Lawsuit claims Talk Radio Network defrauded and breached its contract with its morning show star
Fox News’ “The Five” host Andrea Tantaros has sued Talk Radio Network, the home of her morning talk show, accusing the company of fraud and breaching its contract with the conservative media star, leaving her with a nearly staff-less show that could only book “‘C-list’ quality guests.”
Tantaros, who is currently featured on the cover of “Radio Ink,” was not so hot on her (now former) radio bosses when she filed a lawsuit against them on Thursday. She also sent a letter to TRN terminating her employment agreement on Wednesday, the suit said.
“This is a situation entirely of TRN's own making,” Tantaros’ lawyer, Joseph Cane, told TheWrap. “TRN's dire financial troubles have unfortunately affected its ability to uphold multiple contact responsibilities to Ms. Tantaros. Andrea loves doing radio, values her
affiliates and has fulfilled the duties of her contract for the past two months while TRN has kept her in the dark, fired her staff, and the staff at TRN necessary to sell the show to advertisers.”
In the suit, Tantaros said that TRN's president and CEO Mark Masters made several false statements to recruit her for a radio show, including that Laura Ingraham, whose show Tantaros replaced, “was a nightmare, difficult to deal with, and an impossible and unfair negotiator and that is why Defendant TRN was planning to part ways with Ms. Ingraham and why her coveted time slot would be available.”
TRN also promised to invest millions of dollars into promoting Tantaros’ new show to the approximately 300 local stations with which it had syndication deals. Tantaros’ decision to enter into a contract with TRN was based on those statements; as her salary was determined by a combination of a fixed rate ($300,000) and a percentage of revenue, TRN's ability to earn that revenue was important.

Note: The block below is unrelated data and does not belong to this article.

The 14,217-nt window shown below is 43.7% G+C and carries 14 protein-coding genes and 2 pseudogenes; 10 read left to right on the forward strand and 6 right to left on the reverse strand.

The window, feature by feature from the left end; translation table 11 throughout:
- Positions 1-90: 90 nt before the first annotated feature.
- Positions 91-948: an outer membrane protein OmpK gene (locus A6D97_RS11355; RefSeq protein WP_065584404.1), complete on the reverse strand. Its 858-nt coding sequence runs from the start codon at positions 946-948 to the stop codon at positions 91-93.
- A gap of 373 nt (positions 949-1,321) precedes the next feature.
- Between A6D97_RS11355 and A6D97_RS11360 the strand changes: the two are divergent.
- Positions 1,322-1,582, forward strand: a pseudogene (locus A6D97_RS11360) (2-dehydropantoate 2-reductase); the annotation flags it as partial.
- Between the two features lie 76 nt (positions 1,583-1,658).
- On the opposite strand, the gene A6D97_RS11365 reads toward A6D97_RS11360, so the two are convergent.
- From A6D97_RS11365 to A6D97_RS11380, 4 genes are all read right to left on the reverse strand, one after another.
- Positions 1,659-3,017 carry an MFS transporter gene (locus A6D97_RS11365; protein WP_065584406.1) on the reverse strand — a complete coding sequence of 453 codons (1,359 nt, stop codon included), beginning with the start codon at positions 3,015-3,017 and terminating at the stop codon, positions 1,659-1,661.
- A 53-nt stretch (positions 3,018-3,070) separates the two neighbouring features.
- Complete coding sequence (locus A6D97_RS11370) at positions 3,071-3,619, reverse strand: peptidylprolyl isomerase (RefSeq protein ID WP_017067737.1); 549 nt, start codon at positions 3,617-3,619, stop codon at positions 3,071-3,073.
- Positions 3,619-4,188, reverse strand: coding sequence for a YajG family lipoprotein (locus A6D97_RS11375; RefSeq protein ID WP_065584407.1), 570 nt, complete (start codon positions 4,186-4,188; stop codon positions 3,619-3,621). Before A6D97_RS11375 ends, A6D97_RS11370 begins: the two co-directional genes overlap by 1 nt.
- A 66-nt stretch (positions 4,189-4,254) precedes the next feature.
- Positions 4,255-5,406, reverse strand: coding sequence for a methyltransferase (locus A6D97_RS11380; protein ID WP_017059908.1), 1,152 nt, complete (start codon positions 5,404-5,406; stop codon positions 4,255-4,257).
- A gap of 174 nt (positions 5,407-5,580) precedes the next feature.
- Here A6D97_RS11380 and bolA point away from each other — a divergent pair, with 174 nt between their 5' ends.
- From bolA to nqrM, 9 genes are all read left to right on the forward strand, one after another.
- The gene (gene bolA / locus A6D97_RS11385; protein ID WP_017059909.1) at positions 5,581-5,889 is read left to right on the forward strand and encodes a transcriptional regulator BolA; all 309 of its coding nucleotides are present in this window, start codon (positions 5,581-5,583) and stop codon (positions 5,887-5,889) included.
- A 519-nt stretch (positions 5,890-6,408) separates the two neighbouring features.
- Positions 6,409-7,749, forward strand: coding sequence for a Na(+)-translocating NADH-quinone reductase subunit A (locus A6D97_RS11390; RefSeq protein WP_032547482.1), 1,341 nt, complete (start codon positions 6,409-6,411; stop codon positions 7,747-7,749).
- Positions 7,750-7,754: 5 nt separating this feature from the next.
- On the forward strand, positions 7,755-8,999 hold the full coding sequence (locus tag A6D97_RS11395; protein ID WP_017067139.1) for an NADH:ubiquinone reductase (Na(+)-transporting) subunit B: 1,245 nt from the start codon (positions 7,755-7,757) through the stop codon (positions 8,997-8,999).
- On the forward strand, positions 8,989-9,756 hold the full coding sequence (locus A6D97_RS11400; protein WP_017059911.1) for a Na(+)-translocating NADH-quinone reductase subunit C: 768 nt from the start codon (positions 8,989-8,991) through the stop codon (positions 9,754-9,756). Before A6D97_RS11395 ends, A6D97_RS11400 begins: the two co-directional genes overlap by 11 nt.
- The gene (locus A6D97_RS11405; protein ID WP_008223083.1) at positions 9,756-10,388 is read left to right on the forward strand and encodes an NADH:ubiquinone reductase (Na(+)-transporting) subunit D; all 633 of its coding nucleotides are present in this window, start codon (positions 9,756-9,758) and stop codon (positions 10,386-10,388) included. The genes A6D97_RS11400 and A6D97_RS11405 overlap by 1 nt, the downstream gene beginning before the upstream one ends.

Tantaros signed the contract in December, only to later discover that TRN had sued one of its biggest syndicators (which TRN itself claimed in its lawsuit controlled 95 percent of advertising revenues for syndicated radio talk shows like Tantaros') several months earlier, which she said was not disclosed to her.
“TRN induced Andrea into the contract based on a set of material misrepresentations of fact,” Cane said.
According to the lawsuit: “At the time Defendant TRN's CEO, Mr. Masters, was wooing and soliciting Plaintiffs to enter into the Host Agreement and the Guaranty with it for the Tantaros Show, Defendant TRN did not disclose the existence of the Dial Global lawsuit to Plaintiffs and further did not disclose that it was in a dispute with one of the largest advertising sales syndicators in the United States.”
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Making matters worse, the suit says, TRN “laid off most of its staff and many others simultaneously ‘resigned’ from their positions, including, and critically, most of Defendant TRN's sales team.” Some of those staffers worked on Tantaros’ show and were replaced by members of Mark Masters’ family.
“Plaintiff Tantaros found herself in a situation wherein she no longer had a competent executive producer, a full-time call screener, a paid assistant, or a sound effects manager, and further, had either no guests or only decidedly ‘C-list’ quality guests, was provided with no research for the third-rate guests that were booked for the Tantaros Show, a lack of sufficient research for the topics at hand, provided with no editorial guidance, and she was expected by Defendant TRN to basically produce her own show,” the suit said.
“In addition, there no longer was any meaningful sales force to sell her program to advertisers or potential advertisers and there was no affiliate relations staff at Defendant TRN to service the needs or the requests of the Tantaros Show's affiliates.”
TRN's “implosion,” the suit said, has caused Tantaros’ own brand and reputation to suffer. Her Fox News employer has “repeatedly expressed its concern at the implosion of Defendant TRN.”
Tantaros said she is still owed “several” salary payments; those complaints echo a Talkers Magazine report in September about the shuttering of its America's Radio News Network, in which several former employees complained that TRN owed them money.
“Rather than attempting to facilitate a solution to the many issues at hand, TRN would prefer to do nothing, including not pay its talent,” Cane said. “This is indeed unfortunate … although Andrea wanted to continue to be a loyal trooper, TRN left her with no choice but to leave to mitigate damage.”
TRN has lost several prominent hosts recently, including Laura Ingraham and Michael Savage in 2012 and Phil Hendrie in 2013. With Tantaros out, TRN will lose the seventh-rated talk radio show in the country.
Tantaros is asking for an unspecified punitive damages.
Pamela Chelin contributed to this reported.